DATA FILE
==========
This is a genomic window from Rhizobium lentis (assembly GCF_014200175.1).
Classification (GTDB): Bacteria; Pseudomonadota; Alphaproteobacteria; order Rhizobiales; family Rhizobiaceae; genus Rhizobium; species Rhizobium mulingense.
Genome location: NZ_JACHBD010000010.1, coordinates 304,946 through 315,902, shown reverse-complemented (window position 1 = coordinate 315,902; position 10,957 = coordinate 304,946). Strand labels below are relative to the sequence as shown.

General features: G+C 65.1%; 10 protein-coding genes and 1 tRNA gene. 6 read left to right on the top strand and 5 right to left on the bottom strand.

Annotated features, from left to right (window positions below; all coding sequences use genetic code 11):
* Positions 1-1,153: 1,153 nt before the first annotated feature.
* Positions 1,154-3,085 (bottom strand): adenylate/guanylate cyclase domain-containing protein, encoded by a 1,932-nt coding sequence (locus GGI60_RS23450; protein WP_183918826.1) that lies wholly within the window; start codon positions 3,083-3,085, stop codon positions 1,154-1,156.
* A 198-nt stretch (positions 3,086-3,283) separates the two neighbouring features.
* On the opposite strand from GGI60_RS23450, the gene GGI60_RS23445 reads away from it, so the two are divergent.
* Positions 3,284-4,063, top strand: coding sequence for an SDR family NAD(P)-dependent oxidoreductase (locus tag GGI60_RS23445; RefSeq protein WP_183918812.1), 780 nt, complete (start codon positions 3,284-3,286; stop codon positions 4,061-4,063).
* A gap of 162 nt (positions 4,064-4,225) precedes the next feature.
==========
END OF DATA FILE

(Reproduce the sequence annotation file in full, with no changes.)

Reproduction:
This is a genomic window from Rhizobium lentis (assembly GCF_014200175.1).
Classification (GTDB): Bacteria; Pseudomonadota; Alphaproteobacteria; order Rhizobiales; family Rhizobiaceae; genus Rhizobium; species Rhizobium mulingense.
Genome location: NZ_JACHBD010000010.1, coordinates 304,946 through 315,902, shown reverse-complemented (window position 1 = coordinate 315,902; position 10,957 = coordinate 304,946). Strand labels below are relative to the sequence as shown.

General features: G+C 65.1%; 10 protein-coding genes and 1 tRNA gene. 6 read left to right on the top strand and 5 right to left on the bottom strand.

Annotated features, from left to right (window positions below; all coding sequences use genetic code 11):
* Positions 1-1,153: 1,153 nt before the first annotated feature.
* Positions 1,154-3,085 (bottom strand): adenylate/guanylate cyclase domain-containing protein, encoded by a 1,932-nt coding sequence (locus GGI60_RS23450; protein WP_183918826.1) that lies wholly within the window; start codon positions 3,083-3,085, stop codon positions 1,154-1,156.
* A 198-nt stretch (positions 3,086-3,283) separates the two neighbouring features.
* On the opposite strand from GGI60_RS23450, the gene GGI60_RS23445 reads away from it, so the two are divergent.
* Positions 3,284-4,063, top strand: coding sequence for an SDR family NAD(P)-dependent oxidoreductase (locus tag GGI60_RS23445; RefSeq protein WP_183918812.1), 780 nt, complete (start codon positions 3,284-3,286; stop codon positions 4,061-4,063).
* A gap of 162 nt (positions 4,064-4,225) precedes the next feature.